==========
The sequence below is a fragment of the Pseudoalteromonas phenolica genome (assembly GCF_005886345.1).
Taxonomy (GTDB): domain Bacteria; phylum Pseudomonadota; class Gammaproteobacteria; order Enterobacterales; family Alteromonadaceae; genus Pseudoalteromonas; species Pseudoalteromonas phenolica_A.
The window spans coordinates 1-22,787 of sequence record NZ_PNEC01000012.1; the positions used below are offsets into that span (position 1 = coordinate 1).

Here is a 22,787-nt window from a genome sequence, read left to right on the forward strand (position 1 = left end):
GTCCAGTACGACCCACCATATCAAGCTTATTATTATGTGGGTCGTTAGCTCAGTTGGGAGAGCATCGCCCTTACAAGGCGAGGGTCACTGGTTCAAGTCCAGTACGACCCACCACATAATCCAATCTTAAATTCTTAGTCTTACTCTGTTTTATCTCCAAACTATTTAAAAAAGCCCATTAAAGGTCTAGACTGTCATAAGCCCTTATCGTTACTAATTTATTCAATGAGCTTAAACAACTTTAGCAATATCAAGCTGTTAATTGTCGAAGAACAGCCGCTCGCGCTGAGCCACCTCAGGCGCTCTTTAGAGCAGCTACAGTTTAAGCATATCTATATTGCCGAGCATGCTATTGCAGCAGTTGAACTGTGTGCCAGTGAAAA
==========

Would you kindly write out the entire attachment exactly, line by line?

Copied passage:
The sequence below is a fragment of the Pseudoalteromonas phenolica genome (assembly GCF_005886345.1).
Taxonomy (GTDB): domain Bacteria; phylum Pseudomonadota; class Gammaproteobacteria; order Enterobacterales; family Alteromonadaceae; genus Pseudoalteromonas; species Pseudoalteromonas phenolica_A.
The window spans coordinates 1-22,787 of sequence record NZ_PNEC01000012.1; the positions used below are offsets into that span (position 1 = coordinate 1).

Here is a 22,787-nt window from a genome sequence, read left to right on the forward strand (position 1 = left end):
GTCCAGTACGACCCACCATATCAAGCTTATTATTATGTGGGTCGTTAGCTCAGTTGGGAGAGCATCGCCCTTACAAGGCGAGGGTCACTGGTTCAAGTCCAGTACGACCCACCACATAATCCAATCTTAAATTCTTAGTCTTACTCTGTTTTATCTCCAAACTATTTAAAAAAGCCCATTAAAGGTCTAGACTGTCATAAGCCCTTATCGTTACTAATTTATTCAATGAGCTTAAACAACTTTAGCAATATCAAGCTGTTAATTGTCGAAGAACAGCCGCTCGCGCTGAGCCACCTCAGGCGCTCTTTAGAGCAGCTACAGTTTAAGCATATCTATATTGCCGAGCATGCTATTGCAGCAGTTGAACTGTGTGCCAGTGAAAA